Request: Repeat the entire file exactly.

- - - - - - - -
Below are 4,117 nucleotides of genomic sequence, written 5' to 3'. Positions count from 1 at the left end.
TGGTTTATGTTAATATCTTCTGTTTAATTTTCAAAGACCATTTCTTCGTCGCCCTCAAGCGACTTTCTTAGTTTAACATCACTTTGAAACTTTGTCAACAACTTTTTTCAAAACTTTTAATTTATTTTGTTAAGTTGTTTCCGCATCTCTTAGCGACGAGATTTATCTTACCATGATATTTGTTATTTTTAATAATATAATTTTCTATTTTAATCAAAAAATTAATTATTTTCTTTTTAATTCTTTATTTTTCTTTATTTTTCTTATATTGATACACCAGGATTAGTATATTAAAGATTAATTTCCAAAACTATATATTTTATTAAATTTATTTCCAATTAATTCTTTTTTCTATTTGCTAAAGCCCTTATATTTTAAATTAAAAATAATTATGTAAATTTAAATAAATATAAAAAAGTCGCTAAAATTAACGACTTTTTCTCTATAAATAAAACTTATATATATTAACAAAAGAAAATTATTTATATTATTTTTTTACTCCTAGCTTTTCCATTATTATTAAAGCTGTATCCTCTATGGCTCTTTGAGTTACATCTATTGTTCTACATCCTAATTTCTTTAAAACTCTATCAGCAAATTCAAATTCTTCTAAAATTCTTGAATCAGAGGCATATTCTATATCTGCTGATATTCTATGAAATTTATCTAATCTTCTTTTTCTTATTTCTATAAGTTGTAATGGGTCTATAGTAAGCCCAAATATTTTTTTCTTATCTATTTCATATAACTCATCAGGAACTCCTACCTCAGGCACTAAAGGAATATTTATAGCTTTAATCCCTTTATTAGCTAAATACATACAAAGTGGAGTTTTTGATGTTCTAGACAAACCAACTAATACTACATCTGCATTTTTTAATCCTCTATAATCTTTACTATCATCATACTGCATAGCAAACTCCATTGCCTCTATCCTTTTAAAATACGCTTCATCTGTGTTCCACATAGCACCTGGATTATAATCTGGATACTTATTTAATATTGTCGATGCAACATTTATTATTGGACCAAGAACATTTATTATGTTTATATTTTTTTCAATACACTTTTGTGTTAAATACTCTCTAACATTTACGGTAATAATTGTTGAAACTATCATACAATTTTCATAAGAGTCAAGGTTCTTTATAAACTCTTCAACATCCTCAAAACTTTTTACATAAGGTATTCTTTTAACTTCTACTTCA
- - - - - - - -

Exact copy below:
Below are 4,117 nucleotides of genomic sequence, written 5' to 3'. Positions count from 1 at the left end.
TGGTTTATGTTAATATCTTCTGTTTAATTTTCAAAGACCATTTCTTCGTCGCCCTCAAGCGACTTTCTTAGTTTAACATCACTTTGAAACTTTGTCAACAACTTTTTTCAAAACTTTTAATTTATTTTGTTAAGTTGTTTCCGCATCTCTTAGCGACGAGATTTATCTTACCATGATATTTGTTATTTTTAATAATATAATTTTCTATTTTAATCAAAAAATTAATTATTTTCTTTTTAATTCTTTATTTTTCTTTATTTTTCTTATATTGATACACCAGGATTAGTATATTAAAGATTAATTTCCAAAACTATATATTTTATTAAATTTATTTCCAATTAATTCTTTTTTCTATTTGCTAAAGCCCTTATATTTTAAATTAAAAATAATTATGTAAATTTAAATAAATATAAAAAAGTCGCTAAAATTAACGACTTTTTCTCTATAAATAAAACTTATATATATTAACAAAAGAAAATTATTTATATTATTTTTTTACTCCTAGCTTTTCCATTATTATTAAAGCTGTATCCTCTATGGCTCTTTGAGTTACATCTATTGTTCTACATCCTAATTTCTTTAAAACTCTATCAGCAAATTCAAATTCTTCTAAAATTCTTGAATCAGAGGCATATTCTATATCTGCTGATATTCTATGAAATTTATCTAATCTTCTTTTTCTTATTTCTATAAGTTGTAATGGGTCTATAGTAAGCCCAAATATTTTTTTCTTATCTATTTCATATAACTCATCAGGAACTCCTACCTCAGGCACTAAAGGAATATTTATAGCTTTAATCCCTTTATTAGCTAAATACATACAAAGTGGAGTTTTTGATGTTCTAGACAAACCAACTAATACTACATCTGCATTTTTTAATCCTCTATAATCTTTACTATCATCATACTGCATAGCAAACTCCATTGCCTCTATCCTTTTAAAATACGCTTCATCTGTGTTCCACATAGCACCTGGATTATAATCTGGATACTTATTTAATATTGTCGATGCAACATTTATTATTGGACCAAGAACATTTATTATGTTTATATTTTTTTCAATACACTTTTGTGTTAAATACTCTCTAACATTTACGGTAATAATTGTTGAAACTATCATACAATTTTCATAAGAGTCAAGGTTCTTTATAAACTCTTCAACATCCTCAAAACTTTTTACATAAGGTATTCTTTTAACTTCTACTTCA